5 keyboard shortcuts to try

Try These 5 Keyboard Shortcuts

I recommend you learn one keyboard shortcut a week. Here are 5 lesser known shortcuts to get you through the next 5 weeks.

Chromebook Shortcuts

  1. Control Shift Windows Switcher key: Take a partial screenshot. Hold down the Ctrl key and the Shift key. Press the key which looks like a rectangle and two lines. This will allow you to take a selection of the screen. This will save in the downloads folder. Tip: you can change the default from the download folder to Google Drive in the Chromebook settings.
    Control Shift Windows Switcher Key
  2. Control Alt and 2 Fingers Push on Trackpad: Zoom at the cursor. This is a really handy trick in order to show someone what you’re looking at on the screen. First you need to go to the accessibility settings in the Chromebook settings to turn on magnification. Once this is enabled you can move your mouse to a location on the screen which you want to zoom in on. Hold down the Control and Alt key. Use 2 fingers on the trackpad and drag towards you to zoom in. Alternatively, you can hold down the Control and Alt key and use the brightness keys to zoom in and out.
  3. Alt and [ : Side by side windows is the magic sauce of using computers. On the left is perhaps a Google Doc with directions. On the right is the document you are working on. Hold down the Alt key and press either the left bracket [ or right bracket ] to dock the window left or right.
  4. Alt and 2 : Along the bottom of the Chromebook is the shelf. This shows which programs you have open. Quickly change from your Gmail to Chrome or another application that you are ready by holding down the Alt key and pressing a single digit number.
  5. Alt and E : What is a Chromebook without Chrome? Alt E will launch the Chrome browser.

PC Shortcuts

  1. Windows key and E: This will allow you to open the internet browser. However, I recommend you install and use Google Chrome instead. Captain obvious says you must use Chrome to use Chrome extensions. I have several at alicekeeler.com/webstore.
  2. Alt and Tab: Switch programs quickly by holding down the Alt key and pressing Tab. This really is an efficiency game changer.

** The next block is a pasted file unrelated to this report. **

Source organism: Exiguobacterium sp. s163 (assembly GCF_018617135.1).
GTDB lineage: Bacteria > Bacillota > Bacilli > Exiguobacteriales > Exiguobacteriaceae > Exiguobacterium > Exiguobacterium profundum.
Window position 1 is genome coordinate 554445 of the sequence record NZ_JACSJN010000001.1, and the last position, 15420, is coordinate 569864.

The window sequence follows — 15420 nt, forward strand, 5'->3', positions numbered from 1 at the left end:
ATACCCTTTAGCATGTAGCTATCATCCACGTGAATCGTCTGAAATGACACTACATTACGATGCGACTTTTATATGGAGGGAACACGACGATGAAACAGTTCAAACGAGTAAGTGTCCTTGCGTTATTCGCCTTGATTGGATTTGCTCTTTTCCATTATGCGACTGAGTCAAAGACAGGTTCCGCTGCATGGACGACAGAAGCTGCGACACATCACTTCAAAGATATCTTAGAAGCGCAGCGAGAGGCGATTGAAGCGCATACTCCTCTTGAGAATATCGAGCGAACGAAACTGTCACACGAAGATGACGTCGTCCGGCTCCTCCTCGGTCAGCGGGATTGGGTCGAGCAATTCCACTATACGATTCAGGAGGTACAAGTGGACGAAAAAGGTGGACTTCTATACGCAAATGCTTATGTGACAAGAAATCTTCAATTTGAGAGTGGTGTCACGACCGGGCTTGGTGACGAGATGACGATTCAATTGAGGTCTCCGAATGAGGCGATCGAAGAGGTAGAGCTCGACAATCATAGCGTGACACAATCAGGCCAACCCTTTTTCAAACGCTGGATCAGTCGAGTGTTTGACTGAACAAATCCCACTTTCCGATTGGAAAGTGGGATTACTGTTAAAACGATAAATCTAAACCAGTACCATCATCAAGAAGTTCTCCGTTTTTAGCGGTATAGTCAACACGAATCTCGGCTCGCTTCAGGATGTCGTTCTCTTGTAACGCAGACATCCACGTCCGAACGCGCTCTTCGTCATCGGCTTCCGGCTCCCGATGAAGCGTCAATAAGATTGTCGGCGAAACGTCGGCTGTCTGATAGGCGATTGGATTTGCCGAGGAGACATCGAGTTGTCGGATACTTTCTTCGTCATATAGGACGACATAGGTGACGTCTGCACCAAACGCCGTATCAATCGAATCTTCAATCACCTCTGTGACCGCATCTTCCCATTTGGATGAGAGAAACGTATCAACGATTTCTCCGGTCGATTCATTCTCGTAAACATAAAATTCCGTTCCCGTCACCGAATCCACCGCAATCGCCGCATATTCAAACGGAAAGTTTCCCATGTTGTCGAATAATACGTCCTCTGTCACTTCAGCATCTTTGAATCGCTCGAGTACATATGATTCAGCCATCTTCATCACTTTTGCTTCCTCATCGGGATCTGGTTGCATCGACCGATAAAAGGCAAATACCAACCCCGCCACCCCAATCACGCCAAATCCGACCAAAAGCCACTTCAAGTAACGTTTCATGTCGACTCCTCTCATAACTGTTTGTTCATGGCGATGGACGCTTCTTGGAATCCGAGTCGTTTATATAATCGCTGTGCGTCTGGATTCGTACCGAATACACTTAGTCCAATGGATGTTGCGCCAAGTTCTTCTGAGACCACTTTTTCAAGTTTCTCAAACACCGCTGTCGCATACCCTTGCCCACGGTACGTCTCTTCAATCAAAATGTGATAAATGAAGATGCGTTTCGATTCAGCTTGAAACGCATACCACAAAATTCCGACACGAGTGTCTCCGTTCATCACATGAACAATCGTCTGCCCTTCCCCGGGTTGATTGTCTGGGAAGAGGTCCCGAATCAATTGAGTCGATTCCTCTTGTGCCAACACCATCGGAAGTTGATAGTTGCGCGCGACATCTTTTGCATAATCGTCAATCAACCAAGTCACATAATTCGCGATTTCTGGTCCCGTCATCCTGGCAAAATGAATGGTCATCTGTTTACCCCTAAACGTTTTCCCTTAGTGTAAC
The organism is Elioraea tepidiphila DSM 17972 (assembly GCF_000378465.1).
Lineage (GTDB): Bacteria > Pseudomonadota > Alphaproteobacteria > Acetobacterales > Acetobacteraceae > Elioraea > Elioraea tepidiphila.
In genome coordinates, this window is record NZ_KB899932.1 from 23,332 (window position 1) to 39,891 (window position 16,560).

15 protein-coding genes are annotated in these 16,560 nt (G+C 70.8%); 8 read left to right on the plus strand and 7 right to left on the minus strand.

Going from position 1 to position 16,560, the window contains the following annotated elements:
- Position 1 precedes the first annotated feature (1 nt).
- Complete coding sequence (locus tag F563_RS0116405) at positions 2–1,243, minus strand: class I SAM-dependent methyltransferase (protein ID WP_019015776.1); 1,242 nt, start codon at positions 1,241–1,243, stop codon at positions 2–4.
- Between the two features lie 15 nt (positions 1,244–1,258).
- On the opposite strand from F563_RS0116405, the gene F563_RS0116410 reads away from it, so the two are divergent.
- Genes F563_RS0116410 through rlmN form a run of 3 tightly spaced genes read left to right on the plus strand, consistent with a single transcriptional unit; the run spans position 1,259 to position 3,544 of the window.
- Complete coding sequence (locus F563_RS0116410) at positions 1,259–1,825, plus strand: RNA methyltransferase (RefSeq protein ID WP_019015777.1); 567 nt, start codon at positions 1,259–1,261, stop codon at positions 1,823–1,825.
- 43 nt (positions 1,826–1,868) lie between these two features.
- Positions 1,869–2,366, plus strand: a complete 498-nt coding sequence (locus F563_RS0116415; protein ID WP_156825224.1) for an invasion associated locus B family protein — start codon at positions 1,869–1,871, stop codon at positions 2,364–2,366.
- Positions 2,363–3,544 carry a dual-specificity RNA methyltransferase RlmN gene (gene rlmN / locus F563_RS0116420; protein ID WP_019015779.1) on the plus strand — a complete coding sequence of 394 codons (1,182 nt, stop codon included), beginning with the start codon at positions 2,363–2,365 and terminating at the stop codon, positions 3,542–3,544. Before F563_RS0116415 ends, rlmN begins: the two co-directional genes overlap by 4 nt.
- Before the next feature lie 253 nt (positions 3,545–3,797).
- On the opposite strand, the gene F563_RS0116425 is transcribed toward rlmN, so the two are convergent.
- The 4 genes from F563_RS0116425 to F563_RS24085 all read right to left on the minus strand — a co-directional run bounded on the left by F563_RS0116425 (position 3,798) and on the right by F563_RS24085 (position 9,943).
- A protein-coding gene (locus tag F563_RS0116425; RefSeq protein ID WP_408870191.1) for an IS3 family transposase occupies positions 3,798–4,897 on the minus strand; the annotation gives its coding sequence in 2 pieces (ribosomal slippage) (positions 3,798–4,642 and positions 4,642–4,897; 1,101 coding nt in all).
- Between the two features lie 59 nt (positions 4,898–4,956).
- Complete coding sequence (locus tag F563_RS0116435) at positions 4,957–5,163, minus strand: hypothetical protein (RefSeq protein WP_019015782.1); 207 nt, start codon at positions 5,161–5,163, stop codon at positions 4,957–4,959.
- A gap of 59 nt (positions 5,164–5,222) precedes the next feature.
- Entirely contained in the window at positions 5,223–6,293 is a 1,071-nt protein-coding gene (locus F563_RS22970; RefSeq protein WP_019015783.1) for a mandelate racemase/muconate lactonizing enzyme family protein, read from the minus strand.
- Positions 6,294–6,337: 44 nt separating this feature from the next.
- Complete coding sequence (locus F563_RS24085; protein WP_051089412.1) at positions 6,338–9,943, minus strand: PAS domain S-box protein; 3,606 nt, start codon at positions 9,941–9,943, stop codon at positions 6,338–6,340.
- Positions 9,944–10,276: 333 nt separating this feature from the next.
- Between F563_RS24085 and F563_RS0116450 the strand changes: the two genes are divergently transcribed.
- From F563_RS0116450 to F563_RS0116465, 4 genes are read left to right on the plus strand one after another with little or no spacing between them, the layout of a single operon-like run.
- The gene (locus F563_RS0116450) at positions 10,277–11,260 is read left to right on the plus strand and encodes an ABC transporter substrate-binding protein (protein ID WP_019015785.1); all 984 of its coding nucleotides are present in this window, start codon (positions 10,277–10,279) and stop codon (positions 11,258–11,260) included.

3. Alt and F4: Close an application. This is super important for when you have a pop up that you were not expecting. To avoid accidentally authorizing malware get in the habit of closing out of things with Alt F4.
  4. Windows key and L: Lock your computer when you walk away from it. A smart and secure habit to get into.
  5. F5: Refresh your browser with the F5 key. You can also use Control R which I like because it works on all platforms. (Command R on a Mac).

Mac Shortcuts

  1. Command Spacebar: Search your Mac. I use this a lot. I deleted almost all of the icons on the dock. Instead, I use Command Spacebar to type the first few letters of the application I want and press enter. This is also how I locate files on my computer. If I need the coffeeEDU logo I use Command Spacebar and type co and scroll down to images to locate the image file.
  2. Command Shift 4: Take a partial screenshot. I love that it saves to the desktop for easy dragging onto a Google Doc. Right click on the desktop to choose how your files on the desktop are arranged. I choose Last Modified so the screenshot is always in the upper right of my desktop.
  3. 2 Fingers Push on Trackpad: Zoom on the Mac. It’s like magic. First you will need to go to the Mac settings and choose accessibility to turn on zoom.
  4. 3 Finger Push on Trackpad: Pushing 3 fingers on the trackpad allows you to sort your windows. Going into the trackpad settings you can enable that if you push the 3 fingers down it will sort all of your programs. It does take a little getting used to but is super handy.
  5. Command and Arrow key: Move to the beginning or end of a line. I think I use this every day. Especially when I paste something and need to edit the beginning of the line of text.

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